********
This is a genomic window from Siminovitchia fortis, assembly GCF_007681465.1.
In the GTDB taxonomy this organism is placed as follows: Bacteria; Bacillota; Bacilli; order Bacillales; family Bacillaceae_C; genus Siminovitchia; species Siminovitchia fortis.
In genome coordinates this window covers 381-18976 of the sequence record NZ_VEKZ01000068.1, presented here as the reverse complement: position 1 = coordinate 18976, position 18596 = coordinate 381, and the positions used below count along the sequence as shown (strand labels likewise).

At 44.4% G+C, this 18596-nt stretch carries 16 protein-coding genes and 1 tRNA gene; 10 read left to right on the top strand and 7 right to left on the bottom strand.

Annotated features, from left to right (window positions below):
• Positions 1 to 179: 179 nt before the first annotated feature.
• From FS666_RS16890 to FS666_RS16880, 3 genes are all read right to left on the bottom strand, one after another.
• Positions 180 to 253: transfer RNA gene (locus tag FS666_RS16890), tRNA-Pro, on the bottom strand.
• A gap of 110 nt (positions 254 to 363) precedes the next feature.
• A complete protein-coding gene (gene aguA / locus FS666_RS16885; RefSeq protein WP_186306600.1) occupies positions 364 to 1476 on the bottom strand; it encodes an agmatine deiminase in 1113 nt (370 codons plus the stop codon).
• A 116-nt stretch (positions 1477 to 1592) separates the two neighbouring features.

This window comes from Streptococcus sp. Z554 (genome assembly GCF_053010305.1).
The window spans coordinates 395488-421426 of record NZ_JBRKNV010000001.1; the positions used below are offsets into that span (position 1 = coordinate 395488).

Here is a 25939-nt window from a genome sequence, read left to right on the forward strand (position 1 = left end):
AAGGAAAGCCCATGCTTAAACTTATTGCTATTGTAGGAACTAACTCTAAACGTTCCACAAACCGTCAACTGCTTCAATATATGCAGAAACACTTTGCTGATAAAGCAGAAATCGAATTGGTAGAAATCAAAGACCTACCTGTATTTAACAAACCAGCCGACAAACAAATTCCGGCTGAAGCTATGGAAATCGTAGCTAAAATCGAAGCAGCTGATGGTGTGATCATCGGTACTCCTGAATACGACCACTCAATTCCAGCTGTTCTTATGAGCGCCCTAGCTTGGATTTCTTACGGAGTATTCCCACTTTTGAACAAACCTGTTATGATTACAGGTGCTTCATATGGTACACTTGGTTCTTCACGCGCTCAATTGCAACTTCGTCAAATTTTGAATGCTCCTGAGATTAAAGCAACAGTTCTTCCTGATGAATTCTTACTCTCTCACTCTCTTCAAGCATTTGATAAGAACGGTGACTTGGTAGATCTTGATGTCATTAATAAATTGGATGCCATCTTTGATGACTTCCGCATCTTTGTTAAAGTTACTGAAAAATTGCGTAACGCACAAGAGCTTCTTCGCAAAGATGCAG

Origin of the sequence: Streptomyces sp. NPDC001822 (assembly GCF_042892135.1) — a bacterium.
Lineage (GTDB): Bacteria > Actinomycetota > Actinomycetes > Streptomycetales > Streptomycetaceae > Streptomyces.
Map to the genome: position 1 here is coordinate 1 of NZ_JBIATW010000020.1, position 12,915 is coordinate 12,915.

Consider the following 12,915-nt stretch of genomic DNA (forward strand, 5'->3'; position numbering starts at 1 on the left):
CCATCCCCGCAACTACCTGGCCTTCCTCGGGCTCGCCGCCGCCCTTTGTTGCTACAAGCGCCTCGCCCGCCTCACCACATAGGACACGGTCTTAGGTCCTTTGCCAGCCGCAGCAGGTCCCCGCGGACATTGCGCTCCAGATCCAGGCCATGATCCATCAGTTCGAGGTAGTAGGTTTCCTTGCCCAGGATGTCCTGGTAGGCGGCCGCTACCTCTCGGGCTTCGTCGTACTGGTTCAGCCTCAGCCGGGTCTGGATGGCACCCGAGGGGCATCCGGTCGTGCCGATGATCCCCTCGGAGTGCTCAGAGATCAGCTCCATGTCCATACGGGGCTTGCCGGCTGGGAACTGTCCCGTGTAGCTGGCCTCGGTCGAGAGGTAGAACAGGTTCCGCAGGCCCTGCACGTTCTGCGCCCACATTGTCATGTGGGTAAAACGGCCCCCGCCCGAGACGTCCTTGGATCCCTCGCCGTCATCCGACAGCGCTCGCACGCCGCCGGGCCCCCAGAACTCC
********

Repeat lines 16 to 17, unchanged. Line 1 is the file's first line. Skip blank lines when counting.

Origin of the sequence: Streptomyces sp. NPDC001822 (assembly GCF_042892135.1) — a bacterium.
Lineage (GTDB): Bacteria > Actinomycetota > Actinomycetes > Streptomycetales > Streptomycetaceae > Streptomyces.